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Inspection carried out on 24 July 2018

During a routine inspection

The inspection took place on 24 July 2018 and was unannounced. The inspection continued on 25 July 2018 and was announced.

Pine Martin Grange is a ‘care home’. People in care homes receive accommodation and nursing or personal care as single package under one contractual agreement. CQC regulates both the premises and the care provided, and both were looked at during this inspection.

Pine Martin Grange is a large detached property in Wareham. The home provides long term and respite accommodation for up to 64 older people with personal care and nursing care needs. At the time of our inspection 22 people were living at the home.

The service did not have a registered manager in post. A registered manager is a person who has registered with the Care Quality Commission to manage the service. Like registered providers, they are ‘registered persons’. Registered persons have legal responsibility for meeting the requirements in the Health and Social Care Act 2008 and associated Regulations about how the service is run. The registered manager had handed in their notice four days prior to our inspection. The regional director explained that the current deputy home manager was acting up and had started the registration process with us.

People, staff and relatives told us they felt there weren’t enough staff which left people at potential risk of harm. At times where people requiring two staff are receiving personal care and the team leaders or seniors are completing paperwork or administering medicines there is no staff member on the floor supporting others. The regional director and deputy home manager acknowledged our concerns and by the end of day two told us that they had agreed with the provider to increase staffing levels by 12 hours per day over the next three months when it would be reviewed again.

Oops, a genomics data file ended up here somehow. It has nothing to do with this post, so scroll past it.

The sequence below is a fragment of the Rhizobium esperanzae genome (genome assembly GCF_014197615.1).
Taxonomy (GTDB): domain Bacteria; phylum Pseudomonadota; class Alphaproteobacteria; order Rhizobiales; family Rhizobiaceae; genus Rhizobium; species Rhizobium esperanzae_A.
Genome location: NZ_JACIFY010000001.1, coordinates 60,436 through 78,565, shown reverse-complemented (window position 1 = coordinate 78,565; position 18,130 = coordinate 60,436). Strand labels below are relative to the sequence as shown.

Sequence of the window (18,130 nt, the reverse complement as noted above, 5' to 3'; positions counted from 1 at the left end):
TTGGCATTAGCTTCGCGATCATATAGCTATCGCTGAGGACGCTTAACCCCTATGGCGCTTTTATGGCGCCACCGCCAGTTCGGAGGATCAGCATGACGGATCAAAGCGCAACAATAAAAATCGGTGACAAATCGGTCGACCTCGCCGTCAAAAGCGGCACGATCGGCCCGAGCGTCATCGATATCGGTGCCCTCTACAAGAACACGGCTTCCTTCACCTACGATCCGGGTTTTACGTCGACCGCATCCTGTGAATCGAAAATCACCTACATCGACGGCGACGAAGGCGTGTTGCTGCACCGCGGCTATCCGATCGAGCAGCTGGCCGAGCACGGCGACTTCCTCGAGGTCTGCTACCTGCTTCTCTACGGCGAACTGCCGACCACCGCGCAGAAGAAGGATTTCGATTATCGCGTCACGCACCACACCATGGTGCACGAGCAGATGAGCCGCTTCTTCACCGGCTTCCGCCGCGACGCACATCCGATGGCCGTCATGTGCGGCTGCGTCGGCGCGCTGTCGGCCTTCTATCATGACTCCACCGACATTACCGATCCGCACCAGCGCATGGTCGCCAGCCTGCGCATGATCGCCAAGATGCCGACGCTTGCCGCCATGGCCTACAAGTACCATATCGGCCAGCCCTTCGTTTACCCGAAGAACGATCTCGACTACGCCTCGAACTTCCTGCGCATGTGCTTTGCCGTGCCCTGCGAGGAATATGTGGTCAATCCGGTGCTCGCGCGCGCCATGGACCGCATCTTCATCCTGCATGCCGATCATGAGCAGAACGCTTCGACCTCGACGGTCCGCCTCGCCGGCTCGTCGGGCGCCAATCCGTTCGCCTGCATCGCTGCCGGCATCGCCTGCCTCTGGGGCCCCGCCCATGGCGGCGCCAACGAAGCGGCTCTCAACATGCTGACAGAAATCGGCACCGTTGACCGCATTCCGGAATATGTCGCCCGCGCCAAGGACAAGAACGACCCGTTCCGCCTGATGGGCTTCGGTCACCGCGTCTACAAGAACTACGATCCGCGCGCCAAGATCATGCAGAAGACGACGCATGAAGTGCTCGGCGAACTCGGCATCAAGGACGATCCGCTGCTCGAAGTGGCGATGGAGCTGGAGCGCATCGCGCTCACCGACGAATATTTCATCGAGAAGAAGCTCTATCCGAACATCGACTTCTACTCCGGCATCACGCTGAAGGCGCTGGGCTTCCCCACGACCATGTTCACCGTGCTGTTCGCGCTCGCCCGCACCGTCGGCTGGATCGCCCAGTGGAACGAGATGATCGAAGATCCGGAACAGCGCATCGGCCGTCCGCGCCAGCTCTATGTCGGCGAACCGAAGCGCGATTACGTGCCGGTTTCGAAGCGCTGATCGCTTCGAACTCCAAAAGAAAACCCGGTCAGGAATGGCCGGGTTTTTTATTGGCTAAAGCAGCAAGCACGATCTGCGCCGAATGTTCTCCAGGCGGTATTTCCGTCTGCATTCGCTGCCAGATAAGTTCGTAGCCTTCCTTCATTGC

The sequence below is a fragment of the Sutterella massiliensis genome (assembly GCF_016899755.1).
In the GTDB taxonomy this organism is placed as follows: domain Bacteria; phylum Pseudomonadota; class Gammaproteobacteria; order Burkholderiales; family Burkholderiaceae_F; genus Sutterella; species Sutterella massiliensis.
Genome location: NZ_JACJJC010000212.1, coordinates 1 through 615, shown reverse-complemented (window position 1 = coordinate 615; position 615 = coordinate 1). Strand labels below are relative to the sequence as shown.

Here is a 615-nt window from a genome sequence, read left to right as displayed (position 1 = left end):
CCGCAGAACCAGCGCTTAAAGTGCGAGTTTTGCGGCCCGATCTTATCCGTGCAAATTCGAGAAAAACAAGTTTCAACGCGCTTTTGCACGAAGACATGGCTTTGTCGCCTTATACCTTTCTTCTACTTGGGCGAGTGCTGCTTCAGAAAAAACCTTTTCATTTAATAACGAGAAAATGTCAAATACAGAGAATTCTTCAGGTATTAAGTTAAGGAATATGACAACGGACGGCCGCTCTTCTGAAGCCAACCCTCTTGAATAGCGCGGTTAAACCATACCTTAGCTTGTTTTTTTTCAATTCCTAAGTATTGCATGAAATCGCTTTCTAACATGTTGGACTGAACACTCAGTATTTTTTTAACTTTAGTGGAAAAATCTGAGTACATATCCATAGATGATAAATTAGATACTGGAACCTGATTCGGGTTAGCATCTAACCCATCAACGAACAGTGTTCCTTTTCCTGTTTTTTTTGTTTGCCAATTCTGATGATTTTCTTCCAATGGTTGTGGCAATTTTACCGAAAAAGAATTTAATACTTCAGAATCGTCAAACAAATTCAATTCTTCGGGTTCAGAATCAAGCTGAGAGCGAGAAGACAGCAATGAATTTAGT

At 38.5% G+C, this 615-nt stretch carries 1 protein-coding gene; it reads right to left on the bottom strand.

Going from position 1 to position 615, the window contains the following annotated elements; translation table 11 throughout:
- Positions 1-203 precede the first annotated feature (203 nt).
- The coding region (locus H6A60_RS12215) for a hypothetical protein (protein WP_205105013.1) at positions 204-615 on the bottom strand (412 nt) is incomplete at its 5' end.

People, relatives, health professionals and staff told us that Pine Martin Grange was a safe home. Safeguarding alerts were being managed and lessons learnt by the home. Staff were able to tell us how they would report and recognise signs of abuse and had received training in safeguarding. Medicines were managed safely, securely stored, correctly recorded and only administered by staff that were trained and assessed as competent to give medicines.

People were supported by staff who understood the risks they faced and valued their right to live full lives. Risk assessments in relation to people’s care and treatment were completed, regularly reviewed and up to date.

Care plans were in place which detailed the care and support people needed to remain safe whilst having control and making choices about their lives. Each person had a care plan and associated files which included guidelines to make sure staff supported people in a way they preferred. Staff were able to access care plans and guidance on the go via their hand held devices.

Staff had a good knowledge of people’s support needs and received regular local mandatory training as well as training in response to people’s changing needs. Staff told us they received regular supervisions which were carried out by the management team. Staff told us that they found these useful. We reviewed records which confirmed this.

Staff were aware of the Mental Capacity Act and training records showed that they had received training in this. Capacity assessments and best interest decision paperwork had not always been completed correctly. The management team were reviewing this.

People and relatives told us that the food was good. We reviewed the menu which showed that people were offered a variety of healthy meals. The head chef told us that the menu was reviewed every four weeks with people’s input.

People were supported to access healthcare appointments as and when required and staff followed professional’s advice when supporting people with ongoing care needs. Records we reviewed showed that people had recently seen the GP, district nurses and a chiropodist.

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